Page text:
Abdul Hadi Asfarangga, The University of Adelaide
Professor Matthew Simpson, Queensland University of Technology
This four-week course will introduce students to a range of lattice-based stochastic transport models that have applications in a range of areas including biology, ecology and traffic flow. Taking a hands-on approach, we will build and explore a range of lattice-based interacting random walk models that will include unbiased migration, biased migration, birth-death phenomena and models of complex populations with interactions between different subpopulations. Students will learn how to build simple simulation tools, to visualise a range of computational experiments, and to extract averaged data from simulations to characterise the expected outcomes of these simulations.
To provide mathematical insight into the stochastic simulations we will introduce coarse-graining methods to extract approximate differential equation descriptions of the mean behaviour of the simulations. These differential equations will involve both ordinary differential equations and partial differential equations and we will use a range of exact and numerical solutions of these differential equations to explore how well the stochastic models can be modelled using simpler differential equations.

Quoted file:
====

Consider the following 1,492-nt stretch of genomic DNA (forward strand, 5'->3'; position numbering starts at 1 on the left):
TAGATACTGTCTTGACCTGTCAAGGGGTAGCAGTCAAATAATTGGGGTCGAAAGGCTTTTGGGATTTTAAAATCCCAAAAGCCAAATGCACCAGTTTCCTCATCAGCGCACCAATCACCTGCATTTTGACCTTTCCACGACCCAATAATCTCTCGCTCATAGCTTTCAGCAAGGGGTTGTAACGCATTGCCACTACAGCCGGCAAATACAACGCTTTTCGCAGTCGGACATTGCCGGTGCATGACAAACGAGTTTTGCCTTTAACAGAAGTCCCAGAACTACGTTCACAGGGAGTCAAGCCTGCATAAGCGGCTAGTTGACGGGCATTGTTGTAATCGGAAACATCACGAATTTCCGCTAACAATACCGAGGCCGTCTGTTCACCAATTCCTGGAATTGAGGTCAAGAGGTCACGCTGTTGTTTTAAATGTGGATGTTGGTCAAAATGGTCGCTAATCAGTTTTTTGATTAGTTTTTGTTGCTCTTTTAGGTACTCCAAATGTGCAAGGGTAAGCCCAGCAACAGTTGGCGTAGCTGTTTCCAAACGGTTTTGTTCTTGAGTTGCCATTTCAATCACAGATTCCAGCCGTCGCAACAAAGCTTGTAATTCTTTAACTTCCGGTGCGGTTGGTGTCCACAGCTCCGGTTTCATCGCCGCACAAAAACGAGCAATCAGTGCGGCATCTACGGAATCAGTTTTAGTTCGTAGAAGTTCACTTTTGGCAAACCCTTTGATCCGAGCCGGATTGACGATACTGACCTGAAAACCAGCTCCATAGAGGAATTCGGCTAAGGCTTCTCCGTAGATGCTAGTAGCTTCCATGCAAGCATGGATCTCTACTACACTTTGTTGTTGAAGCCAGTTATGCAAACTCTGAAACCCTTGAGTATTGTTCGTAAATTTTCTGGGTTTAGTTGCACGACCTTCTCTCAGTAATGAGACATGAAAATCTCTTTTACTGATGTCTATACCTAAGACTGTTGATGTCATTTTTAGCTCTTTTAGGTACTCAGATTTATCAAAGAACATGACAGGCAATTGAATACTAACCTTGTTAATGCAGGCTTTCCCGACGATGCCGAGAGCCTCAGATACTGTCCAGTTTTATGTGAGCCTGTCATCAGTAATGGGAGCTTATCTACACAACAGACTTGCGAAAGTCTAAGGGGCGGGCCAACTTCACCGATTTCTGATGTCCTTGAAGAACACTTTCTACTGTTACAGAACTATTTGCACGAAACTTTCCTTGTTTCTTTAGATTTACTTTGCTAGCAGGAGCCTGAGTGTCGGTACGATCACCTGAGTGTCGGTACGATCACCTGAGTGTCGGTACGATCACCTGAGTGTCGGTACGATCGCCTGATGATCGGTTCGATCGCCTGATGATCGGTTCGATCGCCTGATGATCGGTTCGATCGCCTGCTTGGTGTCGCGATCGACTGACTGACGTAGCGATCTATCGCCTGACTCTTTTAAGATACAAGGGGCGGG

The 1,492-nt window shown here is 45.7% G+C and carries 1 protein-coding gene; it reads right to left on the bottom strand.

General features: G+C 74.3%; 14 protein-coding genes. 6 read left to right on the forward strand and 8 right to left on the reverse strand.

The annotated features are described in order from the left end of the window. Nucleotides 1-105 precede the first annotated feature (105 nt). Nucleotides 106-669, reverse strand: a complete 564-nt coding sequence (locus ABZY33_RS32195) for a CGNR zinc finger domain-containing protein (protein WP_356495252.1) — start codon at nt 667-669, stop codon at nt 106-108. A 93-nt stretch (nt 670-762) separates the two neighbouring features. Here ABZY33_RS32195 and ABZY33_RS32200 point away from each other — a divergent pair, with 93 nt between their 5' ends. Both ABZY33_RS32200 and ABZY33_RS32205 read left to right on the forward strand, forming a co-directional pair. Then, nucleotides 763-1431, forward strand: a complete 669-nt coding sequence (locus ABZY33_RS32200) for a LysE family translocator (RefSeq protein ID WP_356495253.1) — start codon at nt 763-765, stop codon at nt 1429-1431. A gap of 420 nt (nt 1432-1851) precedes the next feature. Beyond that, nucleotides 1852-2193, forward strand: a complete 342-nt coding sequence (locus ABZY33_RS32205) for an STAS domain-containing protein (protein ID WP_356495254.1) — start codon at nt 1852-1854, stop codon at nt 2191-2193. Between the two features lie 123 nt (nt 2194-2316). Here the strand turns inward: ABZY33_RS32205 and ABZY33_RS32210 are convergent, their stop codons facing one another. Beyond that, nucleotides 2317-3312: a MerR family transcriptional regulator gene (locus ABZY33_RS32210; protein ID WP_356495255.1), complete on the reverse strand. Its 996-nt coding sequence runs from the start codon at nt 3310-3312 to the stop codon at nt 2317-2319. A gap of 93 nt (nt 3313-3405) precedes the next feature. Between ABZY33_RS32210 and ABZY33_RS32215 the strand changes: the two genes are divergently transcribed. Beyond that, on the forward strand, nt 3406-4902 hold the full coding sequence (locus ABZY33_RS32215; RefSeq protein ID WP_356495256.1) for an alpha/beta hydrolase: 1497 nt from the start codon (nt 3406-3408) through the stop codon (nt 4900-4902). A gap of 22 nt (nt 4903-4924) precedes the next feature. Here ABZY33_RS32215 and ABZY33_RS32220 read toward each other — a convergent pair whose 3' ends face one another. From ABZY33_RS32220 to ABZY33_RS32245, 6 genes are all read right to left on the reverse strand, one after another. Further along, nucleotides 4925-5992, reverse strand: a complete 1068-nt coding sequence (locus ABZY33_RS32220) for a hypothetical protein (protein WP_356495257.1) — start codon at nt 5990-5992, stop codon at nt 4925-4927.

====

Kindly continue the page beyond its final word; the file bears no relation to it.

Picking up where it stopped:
This course will proceed by presenting information about how we build and analyse simulation together with plenty of time for assignment-based assessment where students will build and explore stochastic simulation tools, as well as using mathematical descriptions of these simulations. The assessment can be undertaken in small groups or individually.
This syllabus will be sported by a series of four weekly assignments to reinforce these concepts.
This will be a foundational course that requires basic skills in programming.
Students should be confident in programming (e.g. MATLAB, C++, Python, Julia or equivalent). Students will not be required to work in a particular programming language, but students will be expected to build relatively simple algorithms with plenty of hands-on help. Sample code will be provided to get students started.
Some background knowledge of ordinary differential equations and partial differential equation will be an advantage. We will work with a mixture of exact solutions of simple differential equations (logistic equation, linear heat equation) but we will also develop numerical solutions of some nonlinear partial differential equations (Fisher’s equation). Skills in numerical methods will be developed during the course.
Take this quiz and look at some of the expected foundational skills in this topic